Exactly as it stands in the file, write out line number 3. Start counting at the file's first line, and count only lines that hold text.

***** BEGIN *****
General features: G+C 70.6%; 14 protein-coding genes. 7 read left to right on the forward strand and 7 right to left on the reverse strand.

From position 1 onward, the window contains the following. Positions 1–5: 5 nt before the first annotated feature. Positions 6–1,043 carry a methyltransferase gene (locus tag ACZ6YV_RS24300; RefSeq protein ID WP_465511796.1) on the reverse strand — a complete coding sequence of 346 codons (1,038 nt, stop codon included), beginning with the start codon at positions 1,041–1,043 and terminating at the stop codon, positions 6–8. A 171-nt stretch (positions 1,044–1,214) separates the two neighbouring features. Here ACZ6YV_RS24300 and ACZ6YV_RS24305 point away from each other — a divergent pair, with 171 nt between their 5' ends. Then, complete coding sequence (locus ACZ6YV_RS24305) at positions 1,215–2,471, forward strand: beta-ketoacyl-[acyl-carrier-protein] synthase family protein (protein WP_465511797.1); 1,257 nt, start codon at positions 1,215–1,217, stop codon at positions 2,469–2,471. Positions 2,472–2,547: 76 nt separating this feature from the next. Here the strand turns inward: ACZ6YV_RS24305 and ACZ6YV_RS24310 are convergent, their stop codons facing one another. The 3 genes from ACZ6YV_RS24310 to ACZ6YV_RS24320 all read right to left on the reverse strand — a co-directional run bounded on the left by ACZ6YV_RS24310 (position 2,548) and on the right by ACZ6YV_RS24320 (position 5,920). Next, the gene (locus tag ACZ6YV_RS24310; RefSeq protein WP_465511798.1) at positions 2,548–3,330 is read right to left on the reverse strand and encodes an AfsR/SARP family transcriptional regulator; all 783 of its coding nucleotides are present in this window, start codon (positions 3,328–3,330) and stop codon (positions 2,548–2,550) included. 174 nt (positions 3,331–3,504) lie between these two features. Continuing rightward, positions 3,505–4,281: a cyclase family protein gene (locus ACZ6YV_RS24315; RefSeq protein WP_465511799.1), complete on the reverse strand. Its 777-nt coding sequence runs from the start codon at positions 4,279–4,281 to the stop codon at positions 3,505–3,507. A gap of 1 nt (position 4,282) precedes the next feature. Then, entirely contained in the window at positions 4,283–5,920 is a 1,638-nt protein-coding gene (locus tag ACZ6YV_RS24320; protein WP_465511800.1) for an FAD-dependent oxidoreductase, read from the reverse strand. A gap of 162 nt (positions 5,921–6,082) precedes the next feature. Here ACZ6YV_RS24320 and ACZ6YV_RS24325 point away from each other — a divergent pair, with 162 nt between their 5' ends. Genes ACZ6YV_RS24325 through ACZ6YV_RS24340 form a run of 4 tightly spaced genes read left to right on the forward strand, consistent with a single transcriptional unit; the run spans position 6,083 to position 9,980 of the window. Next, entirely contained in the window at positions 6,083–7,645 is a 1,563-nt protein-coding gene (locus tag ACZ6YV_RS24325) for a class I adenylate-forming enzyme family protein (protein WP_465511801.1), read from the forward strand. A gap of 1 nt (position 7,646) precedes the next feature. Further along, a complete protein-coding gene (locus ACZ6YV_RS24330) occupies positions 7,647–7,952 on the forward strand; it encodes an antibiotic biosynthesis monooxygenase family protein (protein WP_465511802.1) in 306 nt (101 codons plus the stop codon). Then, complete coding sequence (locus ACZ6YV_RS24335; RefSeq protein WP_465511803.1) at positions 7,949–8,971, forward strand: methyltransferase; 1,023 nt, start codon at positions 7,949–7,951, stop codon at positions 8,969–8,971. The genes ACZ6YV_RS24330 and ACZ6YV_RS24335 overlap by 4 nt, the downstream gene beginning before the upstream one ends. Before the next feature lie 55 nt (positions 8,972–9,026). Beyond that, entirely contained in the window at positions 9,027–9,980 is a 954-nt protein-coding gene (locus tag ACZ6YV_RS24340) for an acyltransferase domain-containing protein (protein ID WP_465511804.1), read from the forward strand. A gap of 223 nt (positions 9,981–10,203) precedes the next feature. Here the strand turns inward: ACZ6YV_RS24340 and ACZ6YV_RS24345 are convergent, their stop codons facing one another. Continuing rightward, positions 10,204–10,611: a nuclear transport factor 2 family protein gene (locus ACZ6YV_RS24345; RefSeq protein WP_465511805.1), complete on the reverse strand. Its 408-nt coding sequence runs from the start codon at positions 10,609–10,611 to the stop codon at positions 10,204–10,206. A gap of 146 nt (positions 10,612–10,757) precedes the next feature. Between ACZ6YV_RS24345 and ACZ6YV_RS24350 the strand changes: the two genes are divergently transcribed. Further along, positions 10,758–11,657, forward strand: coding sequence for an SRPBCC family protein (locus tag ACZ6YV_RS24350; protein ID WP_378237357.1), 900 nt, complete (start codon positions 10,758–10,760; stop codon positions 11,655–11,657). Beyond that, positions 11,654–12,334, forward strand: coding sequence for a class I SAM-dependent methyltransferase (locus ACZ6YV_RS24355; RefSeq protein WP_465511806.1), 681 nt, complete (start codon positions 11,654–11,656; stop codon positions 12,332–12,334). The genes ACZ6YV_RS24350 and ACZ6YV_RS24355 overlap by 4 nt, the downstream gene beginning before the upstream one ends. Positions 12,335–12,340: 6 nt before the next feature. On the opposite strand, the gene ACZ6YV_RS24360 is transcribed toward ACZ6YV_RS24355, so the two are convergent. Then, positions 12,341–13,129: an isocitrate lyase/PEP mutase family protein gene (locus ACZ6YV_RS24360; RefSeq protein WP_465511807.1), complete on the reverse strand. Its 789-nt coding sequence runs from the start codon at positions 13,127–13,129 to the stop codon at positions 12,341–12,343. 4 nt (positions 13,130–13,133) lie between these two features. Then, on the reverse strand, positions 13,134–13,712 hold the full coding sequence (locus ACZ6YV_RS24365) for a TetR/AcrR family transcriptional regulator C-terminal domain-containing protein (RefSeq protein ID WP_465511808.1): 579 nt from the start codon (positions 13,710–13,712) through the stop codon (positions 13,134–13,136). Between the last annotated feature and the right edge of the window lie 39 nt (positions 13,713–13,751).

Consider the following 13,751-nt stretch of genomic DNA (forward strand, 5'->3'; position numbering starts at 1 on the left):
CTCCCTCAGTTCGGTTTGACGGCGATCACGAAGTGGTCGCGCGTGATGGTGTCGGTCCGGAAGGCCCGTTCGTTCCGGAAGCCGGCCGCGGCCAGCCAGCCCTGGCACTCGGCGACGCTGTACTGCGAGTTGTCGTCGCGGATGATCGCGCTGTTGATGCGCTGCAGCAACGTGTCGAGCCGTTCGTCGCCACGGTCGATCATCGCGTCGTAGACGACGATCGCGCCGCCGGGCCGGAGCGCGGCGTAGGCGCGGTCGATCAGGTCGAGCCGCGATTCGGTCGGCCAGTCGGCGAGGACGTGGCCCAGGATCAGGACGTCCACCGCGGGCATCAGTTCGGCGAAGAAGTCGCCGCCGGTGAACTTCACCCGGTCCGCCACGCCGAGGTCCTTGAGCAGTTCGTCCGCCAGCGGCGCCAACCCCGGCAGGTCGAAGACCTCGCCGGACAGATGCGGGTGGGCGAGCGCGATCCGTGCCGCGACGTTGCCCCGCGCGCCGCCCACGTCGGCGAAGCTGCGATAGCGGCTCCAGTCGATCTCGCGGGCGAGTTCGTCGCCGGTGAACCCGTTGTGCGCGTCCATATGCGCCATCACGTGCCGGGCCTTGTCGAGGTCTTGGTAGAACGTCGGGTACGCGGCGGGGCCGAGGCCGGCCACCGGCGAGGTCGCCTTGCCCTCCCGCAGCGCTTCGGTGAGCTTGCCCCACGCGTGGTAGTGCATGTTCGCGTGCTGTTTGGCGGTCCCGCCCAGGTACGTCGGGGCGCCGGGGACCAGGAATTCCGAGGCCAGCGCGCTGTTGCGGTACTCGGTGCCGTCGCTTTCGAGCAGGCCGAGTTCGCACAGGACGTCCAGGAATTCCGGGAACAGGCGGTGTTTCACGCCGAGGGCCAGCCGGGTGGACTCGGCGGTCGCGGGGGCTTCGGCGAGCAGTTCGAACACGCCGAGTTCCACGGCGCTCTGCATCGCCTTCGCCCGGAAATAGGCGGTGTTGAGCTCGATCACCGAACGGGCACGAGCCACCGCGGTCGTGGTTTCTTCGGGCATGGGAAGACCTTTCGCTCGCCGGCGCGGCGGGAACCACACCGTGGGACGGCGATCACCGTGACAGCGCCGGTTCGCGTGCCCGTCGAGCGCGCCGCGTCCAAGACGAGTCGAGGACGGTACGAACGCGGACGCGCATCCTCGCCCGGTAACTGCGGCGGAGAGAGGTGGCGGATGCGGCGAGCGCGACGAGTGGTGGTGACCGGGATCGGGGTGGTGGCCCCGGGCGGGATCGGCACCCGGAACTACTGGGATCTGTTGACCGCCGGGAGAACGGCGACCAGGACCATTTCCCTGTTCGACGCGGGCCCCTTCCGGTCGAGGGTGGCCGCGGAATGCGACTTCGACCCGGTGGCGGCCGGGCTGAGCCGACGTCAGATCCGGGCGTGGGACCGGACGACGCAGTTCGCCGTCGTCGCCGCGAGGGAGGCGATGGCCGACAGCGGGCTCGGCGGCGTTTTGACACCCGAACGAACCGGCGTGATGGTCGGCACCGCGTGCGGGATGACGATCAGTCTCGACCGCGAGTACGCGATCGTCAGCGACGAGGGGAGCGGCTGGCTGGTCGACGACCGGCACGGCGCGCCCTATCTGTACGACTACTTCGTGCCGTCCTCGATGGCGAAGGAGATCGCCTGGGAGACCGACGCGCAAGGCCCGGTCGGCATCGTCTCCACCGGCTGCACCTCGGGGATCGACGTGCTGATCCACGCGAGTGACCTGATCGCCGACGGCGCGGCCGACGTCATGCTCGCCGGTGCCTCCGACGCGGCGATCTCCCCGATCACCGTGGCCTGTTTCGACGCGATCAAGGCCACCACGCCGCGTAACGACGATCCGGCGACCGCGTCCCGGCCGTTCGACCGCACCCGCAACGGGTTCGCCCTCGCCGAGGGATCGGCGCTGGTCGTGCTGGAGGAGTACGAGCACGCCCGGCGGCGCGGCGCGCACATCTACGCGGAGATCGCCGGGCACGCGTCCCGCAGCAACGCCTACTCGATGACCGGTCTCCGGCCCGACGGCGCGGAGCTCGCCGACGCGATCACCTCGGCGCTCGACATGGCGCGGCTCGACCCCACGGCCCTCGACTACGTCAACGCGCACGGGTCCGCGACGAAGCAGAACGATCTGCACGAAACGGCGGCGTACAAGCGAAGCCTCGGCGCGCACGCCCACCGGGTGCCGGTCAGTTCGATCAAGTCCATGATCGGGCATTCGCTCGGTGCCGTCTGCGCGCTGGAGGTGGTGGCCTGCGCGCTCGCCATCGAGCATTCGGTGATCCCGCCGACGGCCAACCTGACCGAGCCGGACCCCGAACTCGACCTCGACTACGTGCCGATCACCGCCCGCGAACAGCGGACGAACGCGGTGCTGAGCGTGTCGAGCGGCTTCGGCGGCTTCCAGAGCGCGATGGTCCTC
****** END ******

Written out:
Consider the following 13,751-nt stretch of genomic DNA (forward strand, 5'->3'; position numbering starts at 1 on the left):